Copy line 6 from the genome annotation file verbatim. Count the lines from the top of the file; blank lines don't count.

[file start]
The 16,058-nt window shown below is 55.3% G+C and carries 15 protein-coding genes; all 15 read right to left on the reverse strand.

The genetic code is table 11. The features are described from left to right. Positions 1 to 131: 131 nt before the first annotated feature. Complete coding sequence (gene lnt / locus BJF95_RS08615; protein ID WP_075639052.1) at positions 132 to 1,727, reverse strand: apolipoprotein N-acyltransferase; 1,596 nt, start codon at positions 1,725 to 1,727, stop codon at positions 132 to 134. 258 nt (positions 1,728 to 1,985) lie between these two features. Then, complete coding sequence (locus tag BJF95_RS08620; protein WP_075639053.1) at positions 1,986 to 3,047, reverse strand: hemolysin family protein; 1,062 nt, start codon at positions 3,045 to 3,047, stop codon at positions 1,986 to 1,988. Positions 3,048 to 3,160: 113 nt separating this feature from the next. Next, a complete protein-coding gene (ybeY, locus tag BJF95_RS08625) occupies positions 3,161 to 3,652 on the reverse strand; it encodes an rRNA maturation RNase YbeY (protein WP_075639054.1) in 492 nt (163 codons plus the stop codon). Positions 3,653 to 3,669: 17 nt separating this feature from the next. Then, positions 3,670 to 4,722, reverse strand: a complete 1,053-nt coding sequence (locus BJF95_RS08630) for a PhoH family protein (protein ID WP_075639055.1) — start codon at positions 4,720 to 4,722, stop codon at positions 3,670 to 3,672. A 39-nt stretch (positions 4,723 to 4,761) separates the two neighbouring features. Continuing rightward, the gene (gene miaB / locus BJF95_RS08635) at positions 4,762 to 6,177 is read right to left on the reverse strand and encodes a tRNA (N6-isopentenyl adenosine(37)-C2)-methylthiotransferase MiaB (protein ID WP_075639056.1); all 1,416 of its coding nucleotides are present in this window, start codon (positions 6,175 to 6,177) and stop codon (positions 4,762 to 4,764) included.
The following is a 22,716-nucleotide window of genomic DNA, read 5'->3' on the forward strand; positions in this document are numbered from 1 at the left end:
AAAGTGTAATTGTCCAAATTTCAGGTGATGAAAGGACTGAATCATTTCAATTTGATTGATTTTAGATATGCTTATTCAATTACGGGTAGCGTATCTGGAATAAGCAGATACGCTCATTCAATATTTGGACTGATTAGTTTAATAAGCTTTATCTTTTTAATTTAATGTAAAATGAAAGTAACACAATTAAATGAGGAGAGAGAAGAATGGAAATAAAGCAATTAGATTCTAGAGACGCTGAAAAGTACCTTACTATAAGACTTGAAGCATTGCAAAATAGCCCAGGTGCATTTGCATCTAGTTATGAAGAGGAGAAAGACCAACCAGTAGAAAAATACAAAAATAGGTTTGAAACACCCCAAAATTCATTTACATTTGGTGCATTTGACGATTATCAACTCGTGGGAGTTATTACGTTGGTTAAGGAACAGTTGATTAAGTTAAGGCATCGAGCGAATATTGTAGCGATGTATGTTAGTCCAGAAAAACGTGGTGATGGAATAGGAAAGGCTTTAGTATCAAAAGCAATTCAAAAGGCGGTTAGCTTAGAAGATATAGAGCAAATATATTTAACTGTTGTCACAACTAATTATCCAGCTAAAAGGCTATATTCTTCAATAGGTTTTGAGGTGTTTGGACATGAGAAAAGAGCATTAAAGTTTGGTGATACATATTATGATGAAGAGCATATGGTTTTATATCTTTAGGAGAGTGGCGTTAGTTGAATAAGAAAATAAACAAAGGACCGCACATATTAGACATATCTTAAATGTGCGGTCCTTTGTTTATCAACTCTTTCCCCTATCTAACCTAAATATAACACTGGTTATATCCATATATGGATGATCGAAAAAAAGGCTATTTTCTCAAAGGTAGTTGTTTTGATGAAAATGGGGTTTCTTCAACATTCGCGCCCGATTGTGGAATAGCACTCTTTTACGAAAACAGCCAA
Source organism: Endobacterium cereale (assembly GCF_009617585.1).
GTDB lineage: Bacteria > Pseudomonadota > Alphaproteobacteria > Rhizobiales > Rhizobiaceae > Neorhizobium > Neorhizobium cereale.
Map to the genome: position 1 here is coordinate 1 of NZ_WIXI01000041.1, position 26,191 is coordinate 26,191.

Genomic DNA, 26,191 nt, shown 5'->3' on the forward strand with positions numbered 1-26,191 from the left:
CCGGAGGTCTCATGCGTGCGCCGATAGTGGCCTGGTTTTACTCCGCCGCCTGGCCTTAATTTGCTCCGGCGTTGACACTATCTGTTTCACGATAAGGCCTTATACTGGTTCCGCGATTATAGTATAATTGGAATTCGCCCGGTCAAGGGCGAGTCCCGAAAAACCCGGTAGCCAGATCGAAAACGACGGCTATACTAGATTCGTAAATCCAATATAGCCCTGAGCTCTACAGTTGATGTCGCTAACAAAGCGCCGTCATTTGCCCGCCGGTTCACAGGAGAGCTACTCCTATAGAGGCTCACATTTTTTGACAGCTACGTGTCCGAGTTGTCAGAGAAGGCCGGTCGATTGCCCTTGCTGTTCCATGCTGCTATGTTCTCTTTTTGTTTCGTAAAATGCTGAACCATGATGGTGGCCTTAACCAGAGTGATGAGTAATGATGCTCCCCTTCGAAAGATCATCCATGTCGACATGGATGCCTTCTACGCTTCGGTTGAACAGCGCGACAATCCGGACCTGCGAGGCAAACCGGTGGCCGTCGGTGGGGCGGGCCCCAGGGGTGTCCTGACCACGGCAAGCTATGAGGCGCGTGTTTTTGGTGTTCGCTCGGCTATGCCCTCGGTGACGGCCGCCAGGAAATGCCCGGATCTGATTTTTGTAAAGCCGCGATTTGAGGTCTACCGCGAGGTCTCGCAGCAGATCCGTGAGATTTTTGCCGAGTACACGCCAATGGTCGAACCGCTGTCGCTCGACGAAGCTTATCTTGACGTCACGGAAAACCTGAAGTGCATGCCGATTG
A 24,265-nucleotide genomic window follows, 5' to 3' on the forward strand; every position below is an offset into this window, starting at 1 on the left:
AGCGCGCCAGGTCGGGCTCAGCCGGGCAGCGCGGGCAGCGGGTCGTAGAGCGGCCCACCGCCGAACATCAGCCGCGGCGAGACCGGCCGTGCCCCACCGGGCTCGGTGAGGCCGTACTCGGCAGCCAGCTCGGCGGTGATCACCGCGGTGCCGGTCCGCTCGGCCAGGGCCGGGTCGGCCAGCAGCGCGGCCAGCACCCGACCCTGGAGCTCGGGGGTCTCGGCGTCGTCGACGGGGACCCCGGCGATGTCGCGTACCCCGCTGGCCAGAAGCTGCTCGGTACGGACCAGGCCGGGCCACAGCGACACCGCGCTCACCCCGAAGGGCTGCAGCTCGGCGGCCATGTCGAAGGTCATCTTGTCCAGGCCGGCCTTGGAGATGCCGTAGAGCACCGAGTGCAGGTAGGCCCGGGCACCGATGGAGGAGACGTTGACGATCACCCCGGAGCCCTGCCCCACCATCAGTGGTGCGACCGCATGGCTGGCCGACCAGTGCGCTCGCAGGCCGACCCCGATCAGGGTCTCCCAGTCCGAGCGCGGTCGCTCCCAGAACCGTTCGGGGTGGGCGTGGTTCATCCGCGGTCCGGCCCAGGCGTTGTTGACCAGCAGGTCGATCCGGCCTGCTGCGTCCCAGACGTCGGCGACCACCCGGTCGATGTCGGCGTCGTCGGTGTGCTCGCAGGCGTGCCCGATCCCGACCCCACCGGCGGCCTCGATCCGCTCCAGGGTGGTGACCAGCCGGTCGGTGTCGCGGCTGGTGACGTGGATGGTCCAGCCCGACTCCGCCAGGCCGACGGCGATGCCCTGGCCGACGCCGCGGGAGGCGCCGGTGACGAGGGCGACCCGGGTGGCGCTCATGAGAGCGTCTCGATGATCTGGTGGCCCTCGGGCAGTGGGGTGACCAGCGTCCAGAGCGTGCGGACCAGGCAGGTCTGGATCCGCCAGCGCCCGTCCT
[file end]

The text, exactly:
GTDB lineage: Bacteria > Pseudomonadota > Alphaproteobacteria > Rhizobiales > Rhizobiaceae > Neorhizobium > Neorhizobium cereale.